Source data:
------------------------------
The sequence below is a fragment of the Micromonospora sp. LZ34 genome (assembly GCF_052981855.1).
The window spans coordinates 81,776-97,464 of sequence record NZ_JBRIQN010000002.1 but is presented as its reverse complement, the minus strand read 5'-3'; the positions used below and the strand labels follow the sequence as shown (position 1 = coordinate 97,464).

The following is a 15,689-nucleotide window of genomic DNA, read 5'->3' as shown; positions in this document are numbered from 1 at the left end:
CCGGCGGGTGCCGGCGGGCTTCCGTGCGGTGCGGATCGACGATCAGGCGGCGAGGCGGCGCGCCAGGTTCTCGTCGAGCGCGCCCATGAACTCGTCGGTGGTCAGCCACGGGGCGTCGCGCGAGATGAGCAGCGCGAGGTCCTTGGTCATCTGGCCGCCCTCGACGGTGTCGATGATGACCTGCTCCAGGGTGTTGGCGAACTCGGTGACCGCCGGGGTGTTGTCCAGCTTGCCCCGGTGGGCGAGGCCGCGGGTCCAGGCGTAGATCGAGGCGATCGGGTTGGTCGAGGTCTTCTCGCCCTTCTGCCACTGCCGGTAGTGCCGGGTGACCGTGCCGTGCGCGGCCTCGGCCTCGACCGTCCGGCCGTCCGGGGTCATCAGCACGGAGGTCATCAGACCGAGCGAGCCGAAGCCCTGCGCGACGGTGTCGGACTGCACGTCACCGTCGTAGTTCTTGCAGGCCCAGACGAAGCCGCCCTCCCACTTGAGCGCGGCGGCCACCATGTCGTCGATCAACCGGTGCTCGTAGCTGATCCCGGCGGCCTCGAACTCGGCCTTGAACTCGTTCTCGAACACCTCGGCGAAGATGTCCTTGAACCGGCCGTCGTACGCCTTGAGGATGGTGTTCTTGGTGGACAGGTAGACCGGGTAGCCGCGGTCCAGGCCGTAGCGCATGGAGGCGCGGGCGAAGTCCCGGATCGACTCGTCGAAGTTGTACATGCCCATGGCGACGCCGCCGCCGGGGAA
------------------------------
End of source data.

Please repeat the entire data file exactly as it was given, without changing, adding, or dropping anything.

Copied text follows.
The sequence below is a fragment of the Micromonospora sp. LZ34 genome (assembly GCF_052981855.1).
The window spans coordinates 81,776-97,464 of sequence record NZ_JBRIQN010000002.1 but is presented as its reverse complement, the minus strand read 5'-3'; the positions used below and the strand labels follow the sequence as shown (position 1 = coordinate 97,464).

The following is a 15,689-nucleotide window of genomic DNA, read 5'->3' as shown; positions in this document are numbered from 1 at the left end:
CCGGCGGGTGCCGGCGGGCTTCCGTGCGGTGCGGATCGACGATCAGGCGGCGAGGCGGCGCGCCAGGTTCTCGTCGAGCGCGCCCATGAACTCGTCGGTGGTCAGCCACGGGGCGTCGCGCGAGATGAGCAGCGCGAGGTCCTTGGTCATCTGGCCGCCCTCGACGGTGTCGATGATGACCTGCTCCAGGGTGTTGGCGAACTCGGTGACCGCCGGGGTGTTGTCCAGCTTGCCCCGGTGGGCGAGGCCGCGGGTCCAGGCGTAGATCGAGGCGATCGGGTTGGTCGAGGTCTTCTCGCCCTTCTGCCACTGCCGGTAGTGCCGGGTGACCGTGCCGTGCGCGGCCTCGGCCTCGACCGTCCGGCCGTCCGGGGTCATCAGCACGGAGGTCATCAGACCGAGCGAGCCGAAGCCCTGCGCGACGGTGTCGGACTGCACGTCACCGTCGTAGTTCTTGCAGGCCCAGACGAAGCCGCCCTCCCACTTGAGCGCGGCGGCCACCATGTCGTCGATCAACCGGTGCTCGTAGCTGATCCCGGCGGCCTCGAACTCGGCCTTGAACTCGTTCTCGAACACCTCGGCGAAGATGTCCTTGAACCGGCCGTCGTACGCCTTGAGGATGGTGTTCTTGGTGGACAGGTAGACCGGGTAGCCGCGGTCCAGGCCGTAGCGCATGGAGGCGCGGGCGAAGTCCCGGATCGACTCGTCGAAGTTGTACATGCCCATGGCGACGCCGCCGCCGGGGAA